The New York Times was first to report last week that Nielsen was “close” to resigning after Trump yelled at her in front of colleagues about his stance that undocumented immigrant children should be separated from their parents when they cross into the U.S. illegally.

According to the Times, Nielsen “told associates after the meeting that she should not continue in the job if the President did not view her as effective.”

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The Environmental Protection Agency’s inspector general will look into Administrator Scott Pruitt’s use of nonpublic email accounts, according to a recently released letter obtained by Politico.

The inspector general plans to probe whether the department is properly saving email records and properly searching all of its email accounts in response to Freedom of Information Act (FOIA) requests, Politico reported. The letter confirming the investigation was released by two Democrats on the Senate Environment and Public Works Committee. That committee’s chairman, Sen. John Barrasso (R-WY) has expressed concerns over Pruitt’s use of private email accounts, which previous heads of the EPA have done for daily communication with staff, according to Politico.

The new investigation brings the total number of federal probes into Pruitt’s conduct — related to his first-class travel, use of around-the-clock security, raises for his closest aides and the cheap housing he got from an energy lobbyist — to 12.

Trump has remained publicly supportive of Pruitt, despite the consistent flood of scandals plaguing Pruitt and his department.

Read the letter confirming the investigation below:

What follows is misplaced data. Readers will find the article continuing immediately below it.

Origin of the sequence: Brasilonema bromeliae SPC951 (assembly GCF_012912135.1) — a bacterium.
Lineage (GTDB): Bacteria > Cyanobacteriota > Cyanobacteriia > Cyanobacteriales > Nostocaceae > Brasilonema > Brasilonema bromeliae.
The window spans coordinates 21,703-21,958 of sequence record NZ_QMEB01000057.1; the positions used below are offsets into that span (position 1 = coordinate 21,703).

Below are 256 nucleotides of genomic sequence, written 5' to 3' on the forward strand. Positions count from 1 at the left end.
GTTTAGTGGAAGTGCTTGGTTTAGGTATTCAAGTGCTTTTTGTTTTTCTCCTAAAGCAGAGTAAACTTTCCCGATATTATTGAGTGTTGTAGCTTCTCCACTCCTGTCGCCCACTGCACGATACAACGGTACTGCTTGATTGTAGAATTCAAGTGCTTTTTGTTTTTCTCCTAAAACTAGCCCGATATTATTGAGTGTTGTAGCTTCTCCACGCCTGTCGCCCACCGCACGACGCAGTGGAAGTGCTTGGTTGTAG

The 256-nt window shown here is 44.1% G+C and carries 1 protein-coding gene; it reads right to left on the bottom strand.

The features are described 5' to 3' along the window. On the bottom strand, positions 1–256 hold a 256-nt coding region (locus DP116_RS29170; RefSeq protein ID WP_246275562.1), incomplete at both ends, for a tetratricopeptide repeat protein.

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A top executive at Swiss drug making company Novartis is retiring from the company over the $1.2 million it paid to a shadow company owned by President Donald Trump’s personal lawyer Michael Cohen last year, the Wall Street Journal reported Wednesday. 

Novartis’ general counsel Felix Ehrat will be replaced on June 1 by Shannon Thyme Klinger, who currently works as the company’s chief ethics, risk and compliance officer, according to the WSJ.

Over the course of the last year, Novartis paid Cohen about $100,000 a month to gain insight into the Trump administration’s health policy plans, namely its efforts related to the Affordable Care Act. The company said recently that it realized after its first meeting with Cohen that Trump’s personal lawyer would not be helpful in garnering influence and stopped working with him, but continued to pay out the remainder of the contract.

The Novartis ouster comes as AT&T forced its top Washington, D.C. executive into retirement last week, following fallout from revelations that the telecom giant paid Cohen $600,000 last year. In the statement announcing Bob Quinn’s retirement, AT&T called the agreement a “big mistake.”

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The Department of Justice and the FBI are investigating the now-inoperative Cambridge Analytica, the data firm that worked for President Donald Trump’s campaign and came under scrutiny for harvesting private data from millions of Facebook users, The New York Times reported Tuesday.

According to an American official and people familiar with the investigation who spoke with the Times, the DOJ and FBI in recent weeks have tried to question former employees and banks with which the company did business.

The investigation is reportedly in its early stages and investigators primarily want to get a handle on Cambridge Analytica’s business practices. The probe in the U.S. is focused mainly on the company’s finances and how it was able to gather and use personal data from more than 50 million Facebook users, according to the Times. The DOJ has also contacted Facebook as part of the probe, according to the U.S. official who spoke with the Times.

Earlier this month, the company said it would declare bankruptcy.

Read the New York Times’ full report here.

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As Ecuador funded a multi-million dollar effort to protect Wikileaks founder Julian Assange during his stay in the country’s London embassy, Assange returned the favor by hacking into the embassy’s communications system, the Guardian reported Tuesday.